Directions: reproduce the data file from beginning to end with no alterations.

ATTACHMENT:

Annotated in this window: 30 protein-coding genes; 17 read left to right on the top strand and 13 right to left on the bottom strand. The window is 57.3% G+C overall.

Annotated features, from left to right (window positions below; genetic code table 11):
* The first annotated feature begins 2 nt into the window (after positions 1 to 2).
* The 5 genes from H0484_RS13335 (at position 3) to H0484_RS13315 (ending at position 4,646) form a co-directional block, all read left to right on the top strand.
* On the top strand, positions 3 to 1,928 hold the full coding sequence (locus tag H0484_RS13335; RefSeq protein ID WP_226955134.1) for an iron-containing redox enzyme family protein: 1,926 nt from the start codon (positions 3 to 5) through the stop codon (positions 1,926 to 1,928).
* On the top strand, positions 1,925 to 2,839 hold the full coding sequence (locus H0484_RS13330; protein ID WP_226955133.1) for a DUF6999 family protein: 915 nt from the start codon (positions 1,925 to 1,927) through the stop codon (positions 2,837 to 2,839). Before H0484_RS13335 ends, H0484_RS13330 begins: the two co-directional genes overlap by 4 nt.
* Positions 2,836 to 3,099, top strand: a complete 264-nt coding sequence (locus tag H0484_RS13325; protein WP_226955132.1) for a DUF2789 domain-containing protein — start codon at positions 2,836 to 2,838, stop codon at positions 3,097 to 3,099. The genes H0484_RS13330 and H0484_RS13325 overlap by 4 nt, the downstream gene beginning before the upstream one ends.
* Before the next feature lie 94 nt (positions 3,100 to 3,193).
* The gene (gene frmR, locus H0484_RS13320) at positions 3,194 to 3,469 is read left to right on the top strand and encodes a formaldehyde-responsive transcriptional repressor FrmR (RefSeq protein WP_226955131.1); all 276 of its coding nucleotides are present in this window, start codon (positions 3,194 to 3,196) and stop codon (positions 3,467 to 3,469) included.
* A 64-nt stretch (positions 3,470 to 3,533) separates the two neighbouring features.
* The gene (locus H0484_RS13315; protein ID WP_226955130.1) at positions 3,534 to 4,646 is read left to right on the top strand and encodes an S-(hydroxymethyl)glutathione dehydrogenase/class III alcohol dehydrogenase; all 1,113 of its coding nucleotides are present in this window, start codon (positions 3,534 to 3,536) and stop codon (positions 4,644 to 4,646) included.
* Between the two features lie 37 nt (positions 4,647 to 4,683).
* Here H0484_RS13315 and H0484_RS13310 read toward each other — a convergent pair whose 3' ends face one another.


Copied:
Annotated in this window: 30 protein-coding genes; 17 read left to right on the top strand and 13 right to left on the bottom strand. The window is 57.3% G+C overall.

Annotated features, from left to right (window positions below; genetic code table 11):
* The first annotated feature begins 2 nt into the window (after positions 1 to 2).
* The 5 genes from H0484_RS13335 (at position 3) to H0484_RS13315 (ending at position 4,646) form a co-directional block, all read left to right on the top strand.
* On the top strand, positions 3 to 1,928 hold the full coding sequence (locus tag H0484_RS13335; RefSeq protein ID WP_226955134.1) for an iron-containing redox enzyme family protein: 1,926 nt from the start codon (positions 3 to 5) through the stop codon (positions 1,926 to 1,928).
* On the top strand, positions 1,925 to 2,839 hold the full coding sequence (locus H0484_RS13330; protein ID WP_226955133.1) for a DUF6999 family protein: 915 nt from the start codon (positions 1,925 to 1,927) through the stop codon (positions 2,837 to 2,839). Before H0484_RS13335 ends, H0484_RS13330 begins: the two co-directional genes overlap by 4 nt.
* Positions 2,836 to 3,099, top strand: a complete 264-nt coding sequence (locus tag H0484_RS13325; protein WP_226955132.1) for a DUF2789 domain-containing protein — start codon at positions 2,836 to 2,838, stop codon at positions 3,097 to 3,099. The genes H0484_RS13330 and H0484_RS13325 overlap by 4 nt, the downstream gene beginning before the upstream one ends.
* Before the next feature lie 94 nt (positions 3,100 to 3,193).
* The gene (gene frmR, locus H0484_RS13320) at positions 3,194 to 3,469 is read left to right on the top strand and encodes a formaldehyde-responsive transcriptional repressor FrmR (RefSeq protein WP_226955131.1); all 276 of its coding nucleotides are present in this window, start codon (positions 3,194 to 3,196) and stop codon (positions 3,467 to 3,469) included.
* A 64-nt stretch (positions 3,470 to 3,533) separates the two neighbouring features.
* The gene (locus H0484_RS13315; protein ID WP_226955130.1) at positions 3,534 to 4,646 is read left to right on the top strand and encodes an S-(hydroxymethyl)glutathione dehydrogenase/class III alcohol dehydrogenase; all 1,113 of its coding nucleotides are present in this window, start codon (positions 3,534 to 3,536) and stop codon (positions 4,644 to 4,646) included.
* Between the two features lie 37 nt (positions 4,647 to 4,683).
* Here H0484_RS13315 and H0484_RS13310 read toward each other — a convergent pair whose 3' ends face one another.